A team of international scientists led by Alexander Holleitner and Jonathan Finley, physicists at the Technical University of Munich (TUM), has successfully placed light sources within an atomically thin material layer with a precision of just a few nanometers. This new method could have a multitude of applications, such as quantum technologies, from quantum sensors and transistors in smartphones to new encryption technologies for data transmission.
Previous circuits on chips depend on electrons as the information bearers. Later on, photons which transmit data at the speed of light will be able to take this task in optical circuits. Quantum light sources, which are then associated with quantum fiber optic cables and finders, are required as essential building blocks for such new chips.
Scientists have now successfully created such quantum light sources in atomically thin material layers and placed them with nanometer accuracy.
Julian Klein, a lead author of the study, said, “This constitutes a first key step towards optical quantum computers. Because for future applications, the light sources must be coupled with photon circuits, waveguides, for example, to make light-based quantum calculations possible.”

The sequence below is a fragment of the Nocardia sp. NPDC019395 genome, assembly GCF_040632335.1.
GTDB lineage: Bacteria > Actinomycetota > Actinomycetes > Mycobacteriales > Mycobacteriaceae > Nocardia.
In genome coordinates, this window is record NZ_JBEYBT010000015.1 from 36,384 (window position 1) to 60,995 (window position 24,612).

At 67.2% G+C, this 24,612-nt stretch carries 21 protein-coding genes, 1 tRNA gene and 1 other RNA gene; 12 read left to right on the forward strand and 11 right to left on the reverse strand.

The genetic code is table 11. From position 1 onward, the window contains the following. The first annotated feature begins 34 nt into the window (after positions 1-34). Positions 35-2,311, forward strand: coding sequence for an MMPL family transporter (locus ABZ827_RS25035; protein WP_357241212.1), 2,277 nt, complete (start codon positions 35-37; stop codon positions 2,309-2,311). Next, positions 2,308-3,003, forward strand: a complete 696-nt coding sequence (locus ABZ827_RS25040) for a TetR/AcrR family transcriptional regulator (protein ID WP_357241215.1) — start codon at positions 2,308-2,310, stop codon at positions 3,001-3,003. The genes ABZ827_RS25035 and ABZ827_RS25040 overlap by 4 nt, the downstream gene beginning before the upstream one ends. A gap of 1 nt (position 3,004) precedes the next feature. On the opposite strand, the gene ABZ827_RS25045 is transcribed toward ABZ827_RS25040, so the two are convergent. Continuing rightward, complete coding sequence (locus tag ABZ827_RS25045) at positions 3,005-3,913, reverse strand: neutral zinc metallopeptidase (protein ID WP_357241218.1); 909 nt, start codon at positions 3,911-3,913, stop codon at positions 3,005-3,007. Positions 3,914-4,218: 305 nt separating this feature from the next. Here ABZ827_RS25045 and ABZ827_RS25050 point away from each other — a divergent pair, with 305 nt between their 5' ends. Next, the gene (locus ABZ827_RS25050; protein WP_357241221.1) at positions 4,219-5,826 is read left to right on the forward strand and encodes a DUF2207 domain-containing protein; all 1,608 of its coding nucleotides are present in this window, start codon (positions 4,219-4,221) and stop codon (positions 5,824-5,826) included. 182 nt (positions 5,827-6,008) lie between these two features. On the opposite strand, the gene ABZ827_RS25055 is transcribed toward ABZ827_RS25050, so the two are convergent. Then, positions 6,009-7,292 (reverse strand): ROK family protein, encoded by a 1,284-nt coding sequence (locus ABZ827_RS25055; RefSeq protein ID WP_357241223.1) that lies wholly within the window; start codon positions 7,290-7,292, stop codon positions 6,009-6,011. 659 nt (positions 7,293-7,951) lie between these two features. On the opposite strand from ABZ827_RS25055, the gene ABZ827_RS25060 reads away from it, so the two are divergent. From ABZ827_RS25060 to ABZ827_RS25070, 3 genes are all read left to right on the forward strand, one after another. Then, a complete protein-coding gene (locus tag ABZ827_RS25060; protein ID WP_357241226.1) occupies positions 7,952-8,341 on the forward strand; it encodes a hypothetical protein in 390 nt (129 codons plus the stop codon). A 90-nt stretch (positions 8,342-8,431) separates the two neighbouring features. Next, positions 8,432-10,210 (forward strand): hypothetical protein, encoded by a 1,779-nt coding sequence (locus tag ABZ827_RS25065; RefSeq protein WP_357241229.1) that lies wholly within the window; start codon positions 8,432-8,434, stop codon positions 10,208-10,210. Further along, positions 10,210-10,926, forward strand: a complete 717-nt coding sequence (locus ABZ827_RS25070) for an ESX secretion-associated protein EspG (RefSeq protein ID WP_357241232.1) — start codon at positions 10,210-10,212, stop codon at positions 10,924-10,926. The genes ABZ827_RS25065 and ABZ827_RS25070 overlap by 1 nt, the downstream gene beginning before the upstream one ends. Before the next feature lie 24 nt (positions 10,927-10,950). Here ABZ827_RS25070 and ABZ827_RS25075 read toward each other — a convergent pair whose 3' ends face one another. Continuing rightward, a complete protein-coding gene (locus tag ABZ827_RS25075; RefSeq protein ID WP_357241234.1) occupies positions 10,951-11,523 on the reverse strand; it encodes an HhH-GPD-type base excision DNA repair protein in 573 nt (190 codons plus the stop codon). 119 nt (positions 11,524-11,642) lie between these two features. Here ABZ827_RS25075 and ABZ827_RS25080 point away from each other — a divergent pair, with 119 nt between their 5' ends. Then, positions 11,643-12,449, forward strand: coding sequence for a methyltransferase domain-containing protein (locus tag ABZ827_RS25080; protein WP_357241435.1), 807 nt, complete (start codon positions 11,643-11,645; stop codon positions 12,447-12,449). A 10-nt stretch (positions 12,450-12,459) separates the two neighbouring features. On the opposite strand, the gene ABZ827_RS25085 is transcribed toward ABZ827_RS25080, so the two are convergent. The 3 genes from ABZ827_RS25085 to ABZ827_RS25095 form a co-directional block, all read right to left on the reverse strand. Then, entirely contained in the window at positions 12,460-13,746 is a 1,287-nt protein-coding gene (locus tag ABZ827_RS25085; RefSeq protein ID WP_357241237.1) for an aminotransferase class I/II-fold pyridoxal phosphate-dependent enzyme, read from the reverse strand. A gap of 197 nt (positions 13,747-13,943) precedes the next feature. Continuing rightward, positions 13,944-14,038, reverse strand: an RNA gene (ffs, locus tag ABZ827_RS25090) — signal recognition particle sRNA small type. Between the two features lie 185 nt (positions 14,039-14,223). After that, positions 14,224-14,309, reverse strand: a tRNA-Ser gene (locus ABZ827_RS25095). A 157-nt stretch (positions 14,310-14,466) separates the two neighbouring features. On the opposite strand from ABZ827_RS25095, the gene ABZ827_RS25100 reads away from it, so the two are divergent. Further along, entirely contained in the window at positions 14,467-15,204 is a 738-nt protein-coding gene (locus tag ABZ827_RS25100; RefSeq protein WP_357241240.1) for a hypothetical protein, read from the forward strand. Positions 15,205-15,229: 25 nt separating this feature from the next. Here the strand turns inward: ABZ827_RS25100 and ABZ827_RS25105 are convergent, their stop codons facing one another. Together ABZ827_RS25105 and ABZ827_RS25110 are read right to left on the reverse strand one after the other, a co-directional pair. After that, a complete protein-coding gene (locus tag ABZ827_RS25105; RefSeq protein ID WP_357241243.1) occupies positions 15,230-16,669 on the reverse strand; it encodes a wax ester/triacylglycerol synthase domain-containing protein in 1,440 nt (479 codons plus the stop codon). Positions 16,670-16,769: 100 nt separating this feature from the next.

Scientists used a layer of the semiconductor molybdenum disulfide (MoS2) as the starting material, which is just three atoms thick. They irradiated this with a helium ion beam which they concentrated on a surface area of less than one nanometer.
To produce optically active defects, the ideal quantum light sources, molybdenum or sulfur atoms, are accurately worked out of the layer. The imperfections are traps for so-called excitons, electron-hole pairs, which at that point discharge the desired photons.
The new helium ions at the Walter Schottky Institute’s Center for Nanotechnology and Nanomaterials, which can be utilized to illuminate such material with an unparalleled lateral resolution, were of central importance for this.
Scientists later created a model to describe the energy states observed at the imperfections in theory. Scientists, in the future, want to create more complex light source patterns, such as in lateral two-dimensional lattice structures, to research multi-exciton phenomena or exotic material properties.
The study is published in the journal Nature Communications.